Jurisprudence is generally thought to consist of two main classical rival branches — natural law and legal positivism — followed by a bunch of modern schools — legal realism, law and economics, critical theory, legal pragmatism, etc. In this essay I argue that three main branches of jurisprudence have existed, and battled, for centuries, not two, but the third goes unrecognized as such because it has traveled under different labels and the underlying connections have been clouded by various confusions. The core insights and focus of this third branch, what I call “Social Legal Theory,” trace in a continuous thread from Montesquieu, through historical jurisprudence, sociological jurisprudence, and legal realism, up to the present. This third branch, I argue, provides a contrasting/complementary perspective, in conjunction with natural law and legal positivism, which rounds out the full range of theoretical angles on law: natural law is normative; legal positivism is analytical/conceptual; and social legal theory is empirical. (Among a number of clarifications, I answer the common objection that empirically-grounded theories are not sufficiently theoretical.) The conventional jurisprudential narrative is redrawn in this essay in a way that exposes unseen connections among theoretical schools and brings into focus critical issues about the nature of law that currently are marginalized by natural law and legal positivism. -- Pages in PDF File: 44 -- Keywords: Jurisprudence, legal philosophy, law and society, legal realism, legal development, legal history
article  SSRN  philosophy_of_law  jurisprudence  legal_theory  legal_reasoning  positivism-legal  natural_law  legal_realism  legal_history  sociology_of_law  social_order  social_theory  change-social  intellectual_history  intellectual_history-distorted  18thC  19thC  20thC  Montesquieu  pragmatism  downloaded 
october 2015 by dunnettreader
The Diverse Diversity of William James | s-usih.org - July 2015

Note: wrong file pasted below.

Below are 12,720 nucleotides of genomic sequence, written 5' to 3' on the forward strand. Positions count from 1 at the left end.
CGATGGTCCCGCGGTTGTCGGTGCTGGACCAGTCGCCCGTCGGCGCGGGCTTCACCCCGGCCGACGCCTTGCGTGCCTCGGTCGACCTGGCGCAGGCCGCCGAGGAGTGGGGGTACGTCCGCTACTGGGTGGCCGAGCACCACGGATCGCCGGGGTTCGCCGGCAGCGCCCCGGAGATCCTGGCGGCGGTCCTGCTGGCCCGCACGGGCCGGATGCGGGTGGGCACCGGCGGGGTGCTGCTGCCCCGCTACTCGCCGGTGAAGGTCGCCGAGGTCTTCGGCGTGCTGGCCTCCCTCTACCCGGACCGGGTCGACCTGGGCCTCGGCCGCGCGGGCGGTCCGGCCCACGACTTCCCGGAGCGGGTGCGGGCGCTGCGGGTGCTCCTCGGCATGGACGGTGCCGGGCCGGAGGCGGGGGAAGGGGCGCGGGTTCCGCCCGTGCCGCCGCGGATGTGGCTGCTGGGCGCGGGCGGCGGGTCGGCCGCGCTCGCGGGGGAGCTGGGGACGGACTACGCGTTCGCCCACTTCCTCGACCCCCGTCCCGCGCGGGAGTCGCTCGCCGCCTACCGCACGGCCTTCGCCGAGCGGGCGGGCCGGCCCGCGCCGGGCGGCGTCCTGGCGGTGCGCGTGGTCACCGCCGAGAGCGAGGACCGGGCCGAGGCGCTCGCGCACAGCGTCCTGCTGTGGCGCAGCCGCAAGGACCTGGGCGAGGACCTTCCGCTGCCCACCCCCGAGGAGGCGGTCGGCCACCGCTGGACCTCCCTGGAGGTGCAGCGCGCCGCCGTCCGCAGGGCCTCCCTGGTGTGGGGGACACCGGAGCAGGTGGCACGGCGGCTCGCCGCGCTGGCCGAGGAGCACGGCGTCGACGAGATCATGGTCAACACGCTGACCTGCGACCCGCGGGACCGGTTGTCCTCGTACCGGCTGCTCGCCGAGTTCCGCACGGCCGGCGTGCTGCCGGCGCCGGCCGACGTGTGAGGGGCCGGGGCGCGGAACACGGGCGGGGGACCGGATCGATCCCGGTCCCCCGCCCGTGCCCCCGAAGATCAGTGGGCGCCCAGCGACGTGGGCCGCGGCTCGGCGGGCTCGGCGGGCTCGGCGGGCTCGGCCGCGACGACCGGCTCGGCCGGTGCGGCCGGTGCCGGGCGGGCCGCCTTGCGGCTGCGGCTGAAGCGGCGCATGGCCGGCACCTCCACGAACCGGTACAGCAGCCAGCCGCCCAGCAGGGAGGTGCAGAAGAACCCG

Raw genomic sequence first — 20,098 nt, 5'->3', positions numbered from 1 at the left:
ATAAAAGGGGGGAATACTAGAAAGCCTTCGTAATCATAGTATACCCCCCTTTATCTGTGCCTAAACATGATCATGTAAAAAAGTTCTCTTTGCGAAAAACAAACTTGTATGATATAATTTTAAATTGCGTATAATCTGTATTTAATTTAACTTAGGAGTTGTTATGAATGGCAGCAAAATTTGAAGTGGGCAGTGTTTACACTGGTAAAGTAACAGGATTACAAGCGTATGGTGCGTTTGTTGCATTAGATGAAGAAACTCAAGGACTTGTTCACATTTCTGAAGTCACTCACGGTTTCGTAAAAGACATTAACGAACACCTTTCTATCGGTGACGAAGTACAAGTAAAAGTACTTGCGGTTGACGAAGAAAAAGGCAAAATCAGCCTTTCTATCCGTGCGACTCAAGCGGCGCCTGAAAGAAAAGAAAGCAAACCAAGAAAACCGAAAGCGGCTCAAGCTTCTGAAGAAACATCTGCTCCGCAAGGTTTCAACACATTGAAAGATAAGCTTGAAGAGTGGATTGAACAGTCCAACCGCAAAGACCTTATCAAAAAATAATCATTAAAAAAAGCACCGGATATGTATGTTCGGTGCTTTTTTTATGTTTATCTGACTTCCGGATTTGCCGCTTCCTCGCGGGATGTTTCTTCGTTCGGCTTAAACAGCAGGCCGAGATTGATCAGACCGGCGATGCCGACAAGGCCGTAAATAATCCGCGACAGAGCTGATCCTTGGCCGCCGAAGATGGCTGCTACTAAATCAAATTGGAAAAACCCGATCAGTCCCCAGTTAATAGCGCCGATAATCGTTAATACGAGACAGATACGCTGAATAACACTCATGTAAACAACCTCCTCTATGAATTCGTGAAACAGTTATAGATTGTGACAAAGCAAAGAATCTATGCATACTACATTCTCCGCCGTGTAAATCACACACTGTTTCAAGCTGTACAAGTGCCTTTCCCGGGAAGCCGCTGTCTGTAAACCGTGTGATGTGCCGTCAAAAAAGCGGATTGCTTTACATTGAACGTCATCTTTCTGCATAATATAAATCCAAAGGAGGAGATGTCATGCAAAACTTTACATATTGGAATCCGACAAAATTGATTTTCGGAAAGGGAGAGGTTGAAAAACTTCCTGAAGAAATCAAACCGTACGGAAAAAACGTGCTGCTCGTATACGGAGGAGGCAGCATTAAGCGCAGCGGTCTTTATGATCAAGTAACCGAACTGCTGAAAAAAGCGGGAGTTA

Martin Halliwell and Joel Rasmussen, eds., William James and the Transatlantic Conversation: Pragmatism, Pluralism, and Philosophy of Religion (New York: Oxford…
books  reviews  intellectual_history  19thC  20thC  James_William  pragmatism  epistemology  epistemology-naturalism  empiricism  experience  religious_belief  religious_culture  religious_experience  from instapaper
august 2015 by dunnettreader
Paul Newall interview with John Dupré: The Disunity of Science (2006) - The Galilean Library
John Dupré is a professor of philosophy of science in the Department of Sociology and Philosophy at Exeter University in the UK, and also the director of Egenis, the ESRC Centre for Genomics in Society. I was able to ask him about several keys areas of his work and relate it to contemporary issues in both science and the philosophy of science. -- Hits all my hot buttons. Anti mathematization of economics and its divorce from empiricism, disdainful of evo-devo psych, the Centre is part of a larger program looking at impacts of genetics and biology, from philosophy through sociology, economics, politics, art and humanities. Pal of Nancy Cartwright, Philip Kitcher and part of the "Stanford School". Author of Darwin's Legacy on Kindle -- downloaded page as pdf to Note
interview  philosophy_of_science  scientific_method  scientific_culture  scientism  methodology  laws_of_nature  empiricism  pragmatism  genetics  evolutionary_biology  molecular_biology  epigenetics  evo_psych  economic_models  mathematization  kindle  downloaded 
july 2015 by dunnettreader
David Luban - Time-Mindedness and Jurisprudence: A Commentary on Postema's "Jurisprudence, the Sociable Science" | Virginia Law Review - 101 Va. L. Rev. 903 (2015)
Postema offers two general programmatic suggestions for jurisprudence besides greater historical consciousness: sociability and synechism. Sociability, has two dimensions. First, it means interdisciplinarity—a continual dialogue with the study of legal phenomena by the sciences, humanities, and even theology. Second, it means embedding jurisprudence in general philosophy, ... [Sellars]: “not only ‘cabbages and kings’, but numbers and duties, possibilities and finger snaps, aesthetic experience and death.” Synechism is a less familiar idea, drawn from the philosophy of C.S. Peirce. It is the commitment to seek continuity among phenomena. Peirce was metaphysically committed to the existence of actual continua everywhere in nature, history, and human psychology. So synechism will impose a certain demand on all systematic studies, namely discerning those continua.(..) a certain kind of historiography: The historian’s job is to unearth continuities between past and present rather than studying ruptures. This, it seems to me, is a contestable commitment that rules out a great deal of important historical work. Peirce understood synechism to imply that ideas are intrinsically temporal and historical phenomena. Although Postema does not endorse this general thesis, he does argue for a special case of it, namely that law is “intrinsically temporal.” This conclusion is central to his argument against the possibility of time-slice legal systems. It, too, is contestable; but, I shall suggest, Postema can reach his conclusion on grounds other than synechism, and I agree with him about law’s intrinsic temporality. -- downloaded pdf to Note